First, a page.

This beach house was re-designed by Owen and Vokes Architects includes bedrooms, bathrooms and car accommodation. The original fibro beach house appears as indigenous to the steep Coolum Hill site as the scrubby coastal vegetation amassed at the rear of the site. The siting of the extension preserves as much of this existing vegetation as possible, and as a consequence, bridges over an existing pool to occupy the remaining build-able volume on the site as dictated by height controls. A new courtyard re-orients the entry, connecting living spaces physically to the hillside and providing views to the remnant vegetation beyond.
Manipulation of the existing built and natural topography establishes new connections between living spaces and the garden. Masonry elements manage levels across the site, forming new landscape spaces and embedding the fibro-clad extension into the hillside. At street level, a concrete bunker accommodates cars on the site, negating the need for a steep driveway and reclaiming space for a garden overlooked from the living spaces and decks above.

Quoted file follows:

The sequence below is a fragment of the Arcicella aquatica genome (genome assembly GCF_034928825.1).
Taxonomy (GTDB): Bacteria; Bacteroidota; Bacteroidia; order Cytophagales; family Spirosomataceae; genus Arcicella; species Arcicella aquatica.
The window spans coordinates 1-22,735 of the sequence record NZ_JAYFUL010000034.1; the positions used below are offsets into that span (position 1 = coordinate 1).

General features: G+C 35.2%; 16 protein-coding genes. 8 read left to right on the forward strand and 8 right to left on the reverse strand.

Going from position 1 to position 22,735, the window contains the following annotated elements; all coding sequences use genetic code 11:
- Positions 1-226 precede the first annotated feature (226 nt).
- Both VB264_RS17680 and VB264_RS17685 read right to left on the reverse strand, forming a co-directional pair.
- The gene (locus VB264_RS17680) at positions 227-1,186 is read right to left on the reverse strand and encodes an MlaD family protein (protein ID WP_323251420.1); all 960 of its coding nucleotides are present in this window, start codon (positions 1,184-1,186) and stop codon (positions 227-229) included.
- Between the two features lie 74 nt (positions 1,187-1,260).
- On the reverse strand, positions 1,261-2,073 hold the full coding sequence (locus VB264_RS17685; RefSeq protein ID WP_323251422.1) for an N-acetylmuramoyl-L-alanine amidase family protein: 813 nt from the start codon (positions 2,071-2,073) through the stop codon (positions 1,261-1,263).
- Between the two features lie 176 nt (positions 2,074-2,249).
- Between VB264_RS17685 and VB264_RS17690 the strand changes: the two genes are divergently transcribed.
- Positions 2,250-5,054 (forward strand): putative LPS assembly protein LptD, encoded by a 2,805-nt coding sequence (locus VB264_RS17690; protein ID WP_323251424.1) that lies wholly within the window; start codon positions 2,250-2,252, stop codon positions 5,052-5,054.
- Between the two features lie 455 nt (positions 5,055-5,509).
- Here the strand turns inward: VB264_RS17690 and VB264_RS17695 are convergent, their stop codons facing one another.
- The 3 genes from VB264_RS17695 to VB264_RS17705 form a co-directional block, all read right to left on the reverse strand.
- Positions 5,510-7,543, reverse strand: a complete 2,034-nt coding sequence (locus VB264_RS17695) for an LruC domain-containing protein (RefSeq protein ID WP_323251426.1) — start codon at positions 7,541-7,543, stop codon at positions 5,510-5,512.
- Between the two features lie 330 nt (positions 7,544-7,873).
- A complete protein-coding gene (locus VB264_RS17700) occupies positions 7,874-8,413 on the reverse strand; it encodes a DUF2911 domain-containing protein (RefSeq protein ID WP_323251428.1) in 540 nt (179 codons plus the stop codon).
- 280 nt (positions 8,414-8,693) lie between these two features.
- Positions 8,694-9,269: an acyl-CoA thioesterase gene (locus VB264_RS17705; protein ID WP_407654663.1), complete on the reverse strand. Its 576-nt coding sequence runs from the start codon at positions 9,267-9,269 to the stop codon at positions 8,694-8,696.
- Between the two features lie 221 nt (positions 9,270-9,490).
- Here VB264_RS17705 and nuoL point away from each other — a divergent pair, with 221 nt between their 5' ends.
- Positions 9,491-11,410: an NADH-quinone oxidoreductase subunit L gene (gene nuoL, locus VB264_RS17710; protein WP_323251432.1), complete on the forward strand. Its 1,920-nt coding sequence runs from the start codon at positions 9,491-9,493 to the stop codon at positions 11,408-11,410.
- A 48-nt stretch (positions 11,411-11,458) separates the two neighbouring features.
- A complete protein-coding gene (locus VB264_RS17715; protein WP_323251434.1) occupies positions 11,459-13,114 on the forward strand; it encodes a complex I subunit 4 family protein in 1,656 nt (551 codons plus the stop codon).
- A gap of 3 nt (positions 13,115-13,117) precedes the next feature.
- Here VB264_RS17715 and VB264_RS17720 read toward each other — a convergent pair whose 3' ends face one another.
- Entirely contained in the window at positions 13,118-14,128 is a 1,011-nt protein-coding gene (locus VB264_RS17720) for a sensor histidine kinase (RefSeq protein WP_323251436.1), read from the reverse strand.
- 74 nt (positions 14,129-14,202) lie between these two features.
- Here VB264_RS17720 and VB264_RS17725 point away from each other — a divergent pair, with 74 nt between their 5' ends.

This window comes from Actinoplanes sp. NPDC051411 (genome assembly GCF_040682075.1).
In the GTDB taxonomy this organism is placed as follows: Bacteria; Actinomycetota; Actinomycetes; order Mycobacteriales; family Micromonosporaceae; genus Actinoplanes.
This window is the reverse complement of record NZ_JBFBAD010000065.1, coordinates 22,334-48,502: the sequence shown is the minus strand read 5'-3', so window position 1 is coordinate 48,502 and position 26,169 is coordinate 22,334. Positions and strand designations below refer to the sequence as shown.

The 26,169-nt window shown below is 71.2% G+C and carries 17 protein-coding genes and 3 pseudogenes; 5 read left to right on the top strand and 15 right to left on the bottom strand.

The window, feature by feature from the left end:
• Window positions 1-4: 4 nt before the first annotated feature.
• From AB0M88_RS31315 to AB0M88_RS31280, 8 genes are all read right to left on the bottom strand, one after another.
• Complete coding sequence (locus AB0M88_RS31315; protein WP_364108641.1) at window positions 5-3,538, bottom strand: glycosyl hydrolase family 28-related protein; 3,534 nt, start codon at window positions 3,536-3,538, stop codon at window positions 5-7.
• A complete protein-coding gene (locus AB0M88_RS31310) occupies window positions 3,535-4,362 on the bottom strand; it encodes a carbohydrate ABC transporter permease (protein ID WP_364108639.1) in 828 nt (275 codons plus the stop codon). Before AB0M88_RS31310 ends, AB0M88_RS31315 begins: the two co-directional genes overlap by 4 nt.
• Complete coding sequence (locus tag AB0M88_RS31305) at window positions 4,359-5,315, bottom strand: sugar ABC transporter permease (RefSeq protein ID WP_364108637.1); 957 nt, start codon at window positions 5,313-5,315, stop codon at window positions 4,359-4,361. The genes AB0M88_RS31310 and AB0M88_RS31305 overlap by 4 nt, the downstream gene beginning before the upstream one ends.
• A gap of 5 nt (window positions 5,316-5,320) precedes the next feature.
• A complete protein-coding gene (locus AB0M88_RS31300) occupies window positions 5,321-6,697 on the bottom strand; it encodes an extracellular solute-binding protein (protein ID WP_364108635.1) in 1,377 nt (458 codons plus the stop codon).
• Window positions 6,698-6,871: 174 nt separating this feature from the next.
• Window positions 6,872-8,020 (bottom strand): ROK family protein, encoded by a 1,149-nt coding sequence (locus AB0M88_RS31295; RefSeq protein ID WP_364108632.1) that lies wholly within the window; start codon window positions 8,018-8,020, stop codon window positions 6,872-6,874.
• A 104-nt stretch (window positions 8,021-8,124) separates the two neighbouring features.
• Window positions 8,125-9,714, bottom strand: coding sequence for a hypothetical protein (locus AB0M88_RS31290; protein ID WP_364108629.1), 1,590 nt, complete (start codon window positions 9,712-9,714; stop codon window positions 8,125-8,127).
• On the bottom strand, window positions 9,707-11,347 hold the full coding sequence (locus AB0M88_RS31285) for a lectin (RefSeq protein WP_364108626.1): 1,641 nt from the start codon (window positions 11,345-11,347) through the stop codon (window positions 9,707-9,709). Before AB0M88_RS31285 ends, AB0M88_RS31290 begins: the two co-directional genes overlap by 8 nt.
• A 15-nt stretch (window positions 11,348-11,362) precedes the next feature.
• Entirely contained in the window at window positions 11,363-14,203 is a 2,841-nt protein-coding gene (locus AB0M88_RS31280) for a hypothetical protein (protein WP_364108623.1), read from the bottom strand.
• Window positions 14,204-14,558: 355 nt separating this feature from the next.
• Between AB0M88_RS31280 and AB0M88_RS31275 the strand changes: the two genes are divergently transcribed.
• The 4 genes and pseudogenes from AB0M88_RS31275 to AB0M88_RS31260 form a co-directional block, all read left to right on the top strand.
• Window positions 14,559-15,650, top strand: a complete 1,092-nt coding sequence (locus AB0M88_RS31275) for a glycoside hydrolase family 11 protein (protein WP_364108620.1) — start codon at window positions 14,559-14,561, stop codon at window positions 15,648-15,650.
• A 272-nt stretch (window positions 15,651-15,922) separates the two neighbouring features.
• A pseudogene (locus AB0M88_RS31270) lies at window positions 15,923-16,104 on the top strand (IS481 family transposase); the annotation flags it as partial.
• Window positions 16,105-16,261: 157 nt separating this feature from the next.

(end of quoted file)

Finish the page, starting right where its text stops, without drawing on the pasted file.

Minor excavation reveals a courtyard space below what was previously a timber pool deck. The promenade through the site reveals the nuances of setting and topography. The entry courtyard, positioned at the centre of the site in both the vertical and horizontal plane, is accessed by climbing external stairs from street level. The existing internal stair connects the external circulation route from the street to the open air circulation of the extension. Within the extension, a linear verandah provides access to bedrooms and bathrooms, culminating in a daybed nestled into the fringe of the remnant vegetation. – [Photos by Jon Linkins]